WASHINGTON — Amid online "chatter" about terror threats, U.S. diplomatic posts in 19 cities in the Muslim world will be closed at least through the end of this week, the State Department said.
Spokeswoman Jen Psaki said the decision to keep the embassies and consulates shuttered is a sign of an "abundance of caution" and is "not an indication of a new threat."
Lawmakers, though, said the intercepted chatter suggested that a major terrorist attack was in the planning stages. One lawmaker said the chatter was specific as to certain dates and the scope of the operation.
Psaki said the continued closures are "merely an indication of our commitment to exercise caution and take appropriate steps to protect our employees, including local employees, and visitors to our facilities."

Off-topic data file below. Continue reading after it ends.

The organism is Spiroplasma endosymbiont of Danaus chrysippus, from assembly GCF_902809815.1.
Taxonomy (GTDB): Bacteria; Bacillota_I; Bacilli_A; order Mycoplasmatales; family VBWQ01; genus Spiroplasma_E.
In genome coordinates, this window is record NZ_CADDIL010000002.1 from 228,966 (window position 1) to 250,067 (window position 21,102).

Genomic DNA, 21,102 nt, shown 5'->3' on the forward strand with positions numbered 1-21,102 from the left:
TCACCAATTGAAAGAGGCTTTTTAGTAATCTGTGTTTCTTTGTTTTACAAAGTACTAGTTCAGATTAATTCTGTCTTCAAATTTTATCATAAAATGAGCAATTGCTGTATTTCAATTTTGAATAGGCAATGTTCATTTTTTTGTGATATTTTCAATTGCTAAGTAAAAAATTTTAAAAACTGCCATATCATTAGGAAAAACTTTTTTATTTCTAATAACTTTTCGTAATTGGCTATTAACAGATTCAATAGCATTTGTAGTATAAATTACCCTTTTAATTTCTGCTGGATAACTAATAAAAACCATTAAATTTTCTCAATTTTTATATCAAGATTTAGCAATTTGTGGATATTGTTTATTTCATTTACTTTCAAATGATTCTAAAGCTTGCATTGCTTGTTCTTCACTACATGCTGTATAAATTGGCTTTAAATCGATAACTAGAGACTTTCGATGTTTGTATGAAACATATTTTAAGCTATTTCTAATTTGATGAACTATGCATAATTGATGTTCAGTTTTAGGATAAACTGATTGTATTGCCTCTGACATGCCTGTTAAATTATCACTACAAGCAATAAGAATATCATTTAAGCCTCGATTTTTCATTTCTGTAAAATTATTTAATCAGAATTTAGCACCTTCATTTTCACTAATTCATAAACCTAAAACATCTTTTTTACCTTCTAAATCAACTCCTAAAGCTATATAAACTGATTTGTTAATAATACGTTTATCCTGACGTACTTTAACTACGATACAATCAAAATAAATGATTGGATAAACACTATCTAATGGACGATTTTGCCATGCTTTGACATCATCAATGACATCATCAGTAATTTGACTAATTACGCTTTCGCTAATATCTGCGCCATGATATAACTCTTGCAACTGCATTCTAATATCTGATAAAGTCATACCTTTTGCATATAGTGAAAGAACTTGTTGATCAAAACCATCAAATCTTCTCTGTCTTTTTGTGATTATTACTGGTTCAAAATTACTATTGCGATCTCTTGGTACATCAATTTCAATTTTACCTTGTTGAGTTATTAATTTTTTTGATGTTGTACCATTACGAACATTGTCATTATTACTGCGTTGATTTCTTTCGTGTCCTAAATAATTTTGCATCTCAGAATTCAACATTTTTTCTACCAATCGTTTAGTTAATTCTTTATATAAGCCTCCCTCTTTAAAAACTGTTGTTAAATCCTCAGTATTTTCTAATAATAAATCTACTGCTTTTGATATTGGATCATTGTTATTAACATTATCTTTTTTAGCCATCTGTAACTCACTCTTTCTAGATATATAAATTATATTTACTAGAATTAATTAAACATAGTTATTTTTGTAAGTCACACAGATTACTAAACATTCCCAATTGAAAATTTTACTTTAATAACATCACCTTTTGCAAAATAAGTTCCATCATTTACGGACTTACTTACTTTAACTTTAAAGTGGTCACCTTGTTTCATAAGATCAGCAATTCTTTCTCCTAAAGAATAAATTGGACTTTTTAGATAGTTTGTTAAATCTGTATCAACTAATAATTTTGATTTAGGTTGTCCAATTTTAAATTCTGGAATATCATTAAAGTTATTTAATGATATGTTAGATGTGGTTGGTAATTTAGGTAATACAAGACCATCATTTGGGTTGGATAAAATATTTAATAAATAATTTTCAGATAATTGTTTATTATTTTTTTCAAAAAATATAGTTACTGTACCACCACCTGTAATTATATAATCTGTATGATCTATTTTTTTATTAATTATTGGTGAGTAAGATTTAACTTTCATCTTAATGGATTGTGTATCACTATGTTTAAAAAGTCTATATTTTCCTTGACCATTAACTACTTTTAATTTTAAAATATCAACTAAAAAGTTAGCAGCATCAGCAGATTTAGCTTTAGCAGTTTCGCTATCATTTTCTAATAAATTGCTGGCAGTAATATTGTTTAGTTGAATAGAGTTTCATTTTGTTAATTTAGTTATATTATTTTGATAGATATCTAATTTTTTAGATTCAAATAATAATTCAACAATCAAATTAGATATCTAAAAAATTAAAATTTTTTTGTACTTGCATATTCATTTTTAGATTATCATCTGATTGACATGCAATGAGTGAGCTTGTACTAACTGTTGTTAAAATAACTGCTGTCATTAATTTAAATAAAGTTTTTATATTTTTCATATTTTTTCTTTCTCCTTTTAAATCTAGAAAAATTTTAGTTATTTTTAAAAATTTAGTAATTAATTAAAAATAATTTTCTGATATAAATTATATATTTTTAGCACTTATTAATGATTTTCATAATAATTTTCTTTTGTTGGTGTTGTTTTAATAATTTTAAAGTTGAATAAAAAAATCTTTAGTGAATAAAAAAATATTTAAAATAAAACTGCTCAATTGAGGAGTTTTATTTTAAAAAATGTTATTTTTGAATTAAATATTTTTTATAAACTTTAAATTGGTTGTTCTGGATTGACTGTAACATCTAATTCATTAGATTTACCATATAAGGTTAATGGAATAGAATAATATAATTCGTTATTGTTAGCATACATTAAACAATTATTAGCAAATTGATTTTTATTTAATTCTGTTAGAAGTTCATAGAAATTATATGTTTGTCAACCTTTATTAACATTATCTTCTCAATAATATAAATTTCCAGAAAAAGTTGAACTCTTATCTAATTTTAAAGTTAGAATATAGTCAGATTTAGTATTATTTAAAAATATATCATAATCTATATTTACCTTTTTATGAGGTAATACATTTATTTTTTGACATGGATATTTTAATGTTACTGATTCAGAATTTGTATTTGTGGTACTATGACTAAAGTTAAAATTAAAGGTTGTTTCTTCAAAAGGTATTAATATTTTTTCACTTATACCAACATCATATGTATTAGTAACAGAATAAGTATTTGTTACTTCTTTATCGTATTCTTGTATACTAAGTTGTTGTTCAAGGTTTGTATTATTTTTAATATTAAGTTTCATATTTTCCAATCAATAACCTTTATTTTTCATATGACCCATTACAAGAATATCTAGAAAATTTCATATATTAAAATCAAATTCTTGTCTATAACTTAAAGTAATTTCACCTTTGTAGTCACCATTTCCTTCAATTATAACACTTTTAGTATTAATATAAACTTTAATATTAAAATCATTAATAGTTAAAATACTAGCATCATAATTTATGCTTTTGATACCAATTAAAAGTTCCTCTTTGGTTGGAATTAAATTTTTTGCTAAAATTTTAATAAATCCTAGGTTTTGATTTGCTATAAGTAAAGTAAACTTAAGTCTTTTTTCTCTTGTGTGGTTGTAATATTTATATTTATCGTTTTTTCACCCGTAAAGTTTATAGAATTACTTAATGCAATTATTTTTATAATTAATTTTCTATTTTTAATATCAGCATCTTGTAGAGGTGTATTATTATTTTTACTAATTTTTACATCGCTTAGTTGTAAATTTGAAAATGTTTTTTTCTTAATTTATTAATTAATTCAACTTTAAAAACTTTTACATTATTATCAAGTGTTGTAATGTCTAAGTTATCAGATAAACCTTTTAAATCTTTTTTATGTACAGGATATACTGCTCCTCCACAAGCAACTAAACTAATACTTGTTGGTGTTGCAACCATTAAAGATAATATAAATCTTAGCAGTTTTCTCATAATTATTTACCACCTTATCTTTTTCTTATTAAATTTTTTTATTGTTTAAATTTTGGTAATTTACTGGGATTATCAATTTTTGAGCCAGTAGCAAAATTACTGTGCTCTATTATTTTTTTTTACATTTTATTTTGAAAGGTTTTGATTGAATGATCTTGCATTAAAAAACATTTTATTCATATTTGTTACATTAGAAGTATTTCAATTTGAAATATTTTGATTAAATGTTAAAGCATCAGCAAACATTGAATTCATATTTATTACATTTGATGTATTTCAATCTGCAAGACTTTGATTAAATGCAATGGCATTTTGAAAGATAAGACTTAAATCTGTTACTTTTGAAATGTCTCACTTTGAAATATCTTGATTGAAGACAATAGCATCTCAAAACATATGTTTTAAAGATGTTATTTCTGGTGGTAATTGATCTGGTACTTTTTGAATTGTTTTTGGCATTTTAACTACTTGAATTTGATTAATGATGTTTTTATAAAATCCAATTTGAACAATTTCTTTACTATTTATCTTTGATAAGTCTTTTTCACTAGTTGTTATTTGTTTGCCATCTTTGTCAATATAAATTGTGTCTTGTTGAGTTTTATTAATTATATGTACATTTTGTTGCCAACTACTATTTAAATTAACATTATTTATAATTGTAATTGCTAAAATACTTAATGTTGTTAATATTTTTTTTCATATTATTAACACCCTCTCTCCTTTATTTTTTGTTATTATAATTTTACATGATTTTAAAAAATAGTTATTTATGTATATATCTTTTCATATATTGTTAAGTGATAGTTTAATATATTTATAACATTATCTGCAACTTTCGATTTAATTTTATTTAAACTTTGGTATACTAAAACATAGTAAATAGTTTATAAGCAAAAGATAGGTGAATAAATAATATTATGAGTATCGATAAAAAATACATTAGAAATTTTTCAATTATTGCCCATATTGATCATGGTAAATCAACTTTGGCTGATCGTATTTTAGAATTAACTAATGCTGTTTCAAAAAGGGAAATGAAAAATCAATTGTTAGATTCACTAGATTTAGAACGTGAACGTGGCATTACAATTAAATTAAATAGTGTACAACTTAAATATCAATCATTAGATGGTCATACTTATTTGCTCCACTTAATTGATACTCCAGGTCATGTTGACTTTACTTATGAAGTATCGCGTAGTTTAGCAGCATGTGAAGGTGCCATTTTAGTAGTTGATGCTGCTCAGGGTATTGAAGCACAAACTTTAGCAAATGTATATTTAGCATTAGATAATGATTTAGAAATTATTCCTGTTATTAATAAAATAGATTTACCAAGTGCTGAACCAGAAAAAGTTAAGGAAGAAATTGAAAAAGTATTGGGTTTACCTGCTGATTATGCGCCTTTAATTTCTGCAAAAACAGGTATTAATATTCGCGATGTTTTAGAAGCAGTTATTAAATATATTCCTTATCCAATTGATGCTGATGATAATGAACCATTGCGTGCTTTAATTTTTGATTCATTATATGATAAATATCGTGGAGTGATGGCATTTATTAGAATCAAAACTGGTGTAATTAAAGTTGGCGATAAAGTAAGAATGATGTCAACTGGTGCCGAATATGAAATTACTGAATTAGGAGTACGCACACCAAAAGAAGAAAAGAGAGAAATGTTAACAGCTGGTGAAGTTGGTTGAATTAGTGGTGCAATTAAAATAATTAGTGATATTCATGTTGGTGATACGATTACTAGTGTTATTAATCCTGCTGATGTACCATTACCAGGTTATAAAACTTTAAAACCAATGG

Diplomatic facilities will remain closed in Egypt, Jordan, Libya, Yemen, Saudi Arabia and Kuwait, among other countries, through Saturday, Aug. 10. The State Department announcement Sunday added closures of four African sites, in Madagascar, Burundi, Rwanda and Mauritius.
The U.S. has also decided to reopen some posts on Monday, including those in Kabul, Afghanistan, and Baghdad.
The Obama administration announced Friday that the posts would be closed over the weekend and the State Department announced a global travel alert, warning that al-Qaida or its allies might target either U.S. government or private American interests.
The intercepted intelligence foreshadowing an attack on U.S. or Western interests is evidence of one of the gravest threats to the United States since 9/11, according to several lawmakers who made the rounds on the Sunday talk shows.
"This is the most serious threat that I've seen in the last several years," Sen. Saxby Chambliss of Georgia told NBC's "Meet the Press Sunday. "Chatter means conversation among terrorists about the planning that's going on — very reminiscent of what we saw pre-9/11."